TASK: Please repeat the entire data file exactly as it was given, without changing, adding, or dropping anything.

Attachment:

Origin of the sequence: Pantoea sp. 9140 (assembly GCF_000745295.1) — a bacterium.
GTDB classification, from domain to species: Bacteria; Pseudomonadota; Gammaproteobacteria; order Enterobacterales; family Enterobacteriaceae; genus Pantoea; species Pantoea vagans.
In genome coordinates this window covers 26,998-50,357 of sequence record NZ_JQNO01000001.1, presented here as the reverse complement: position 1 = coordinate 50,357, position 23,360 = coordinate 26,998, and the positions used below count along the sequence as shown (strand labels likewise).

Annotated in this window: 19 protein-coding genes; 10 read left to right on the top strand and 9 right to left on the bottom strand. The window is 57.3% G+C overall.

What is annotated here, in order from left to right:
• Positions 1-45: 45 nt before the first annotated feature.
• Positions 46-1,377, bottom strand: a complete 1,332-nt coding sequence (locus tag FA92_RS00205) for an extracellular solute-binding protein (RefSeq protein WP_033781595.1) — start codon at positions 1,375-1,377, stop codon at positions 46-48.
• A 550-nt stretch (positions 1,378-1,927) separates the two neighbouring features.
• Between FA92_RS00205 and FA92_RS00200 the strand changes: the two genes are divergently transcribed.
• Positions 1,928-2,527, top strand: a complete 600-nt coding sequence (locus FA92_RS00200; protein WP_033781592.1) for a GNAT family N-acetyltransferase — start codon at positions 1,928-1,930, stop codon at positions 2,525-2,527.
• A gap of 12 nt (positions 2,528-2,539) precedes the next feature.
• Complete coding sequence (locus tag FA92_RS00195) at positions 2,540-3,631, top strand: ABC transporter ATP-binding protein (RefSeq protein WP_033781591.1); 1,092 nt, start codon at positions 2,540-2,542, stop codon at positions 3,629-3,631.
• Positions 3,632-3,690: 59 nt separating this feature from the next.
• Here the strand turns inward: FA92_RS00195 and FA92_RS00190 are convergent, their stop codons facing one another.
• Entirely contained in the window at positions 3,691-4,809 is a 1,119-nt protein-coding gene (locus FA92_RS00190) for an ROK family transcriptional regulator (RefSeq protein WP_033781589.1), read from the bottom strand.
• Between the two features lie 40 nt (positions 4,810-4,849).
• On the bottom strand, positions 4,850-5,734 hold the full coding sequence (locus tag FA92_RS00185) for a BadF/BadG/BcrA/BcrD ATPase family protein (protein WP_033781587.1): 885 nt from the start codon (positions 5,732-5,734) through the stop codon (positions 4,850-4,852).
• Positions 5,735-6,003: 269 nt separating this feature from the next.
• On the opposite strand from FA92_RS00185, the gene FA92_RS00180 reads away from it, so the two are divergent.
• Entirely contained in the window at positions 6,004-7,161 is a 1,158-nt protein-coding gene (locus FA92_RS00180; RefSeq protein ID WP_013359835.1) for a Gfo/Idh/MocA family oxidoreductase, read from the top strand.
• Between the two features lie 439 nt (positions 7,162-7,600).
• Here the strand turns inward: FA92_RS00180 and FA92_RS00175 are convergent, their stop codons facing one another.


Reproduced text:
Origin of the sequence: Pantoea sp. 9140 (assembly GCF_000745295.1) — a bacterium.
GTDB classification, from domain to species: Bacteria; Pseudomonadota; Gammaproteobacteria; order Enterobacterales; family Enterobacteriaceae; genus Pantoea; species Pantoea vagans.
In genome coordinates this window covers 26,998-50,357 of sequence record NZ_JQNO01000001.1, presented here as the reverse complement: position 1 = coordinate 50,357, position 23,360 = coordinate 26,998, and the positions used below count along the sequence as shown (strand labels likewise).

Annotated in this window: 19 protein-coding genes; 10 read left to right on the top strand and 9 right to left on the bottom strand. The window is 57.3% G+C overall.

What is annotated here, in order from left to right:
• Positions 1-45: 45 nt before the first annotated feature.
• Positions 46-1,377, bottom strand: a complete 1,332-nt coding sequence (locus tag FA92_RS00205) for an extracellular solute-binding protein (RefSeq protein WP_033781595.1) — start codon at positions 1,375-1,377, stop codon at positions 46-48.
• A 550-nt stretch (positions 1,378-1,927) separates the two neighbouring features.
• Between FA92_RS00205 and FA92_RS00200 the strand changes: the two genes are divergently transcribed.
• Positions 1,928-2,527, top strand: a complete 600-nt coding sequence (locus FA92_RS00200; protein WP_033781592.1) for a GNAT family N-acetyltransferase — start codon at positions 1,928-1,930, stop codon at positions 2,525-2,527.
• A gap of 12 nt (positions 2,528-2,539) precedes the next feature.
• Complete coding sequence (locus tag FA92_RS00195) at positions 2,540-3,631, top strand: ABC transporter ATP-binding protein (RefSeq protein WP_033781591.1); 1,092 nt, start codon at positions 2,540-2,542, stop codon at positions 3,629-3,631.
• Positions 3,632-3,690: 59 nt separating this feature from the next.
• Here the strand turns inward: FA92_RS00195 and FA92_RS00190 are convergent, their stop codons facing one another.
• Entirely contained in the window at positions 3,691-4,809 is a 1,119-nt protein-coding gene (locus FA92_RS00190) for an ROK family transcriptional regulator (RefSeq protein WP_033781589.1), read from the bottom strand.
• Between the two features lie 40 nt (positions 4,810-4,849).
• On the bottom strand, positions 4,850-5,734 hold the full coding sequence (locus tag FA92_RS00185) for a BadF/BadG/BcrA/BcrD ATPase family protein (protein WP_033781587.1): 885 nt from the start codon (positions 5,732-5,734) through the stop codon (positions 4,850-4,852).
• Positions 5,735-6,003: 269 nt separating this feature from the next.
• On the opposite strand from FA92_RS00185, the gene FA92_RS00180 reads away from it, so the two are divergent.
• Entirely contained in the window at positions 6,004-7,161 is a 1,158-nt protein-coding gene (locus FA92_RS00180; RefSeq protein ID WP_013359835.1) for a Gfo/Idh/MocA family oxidoreductase, read from the top strand.
• Between the two features lie 439 nt (positions 7,162-7,600).
• Here the strand turns inward: FA92_RS00180 and FA92_RS00175 are convergent, their stop codons facing one another.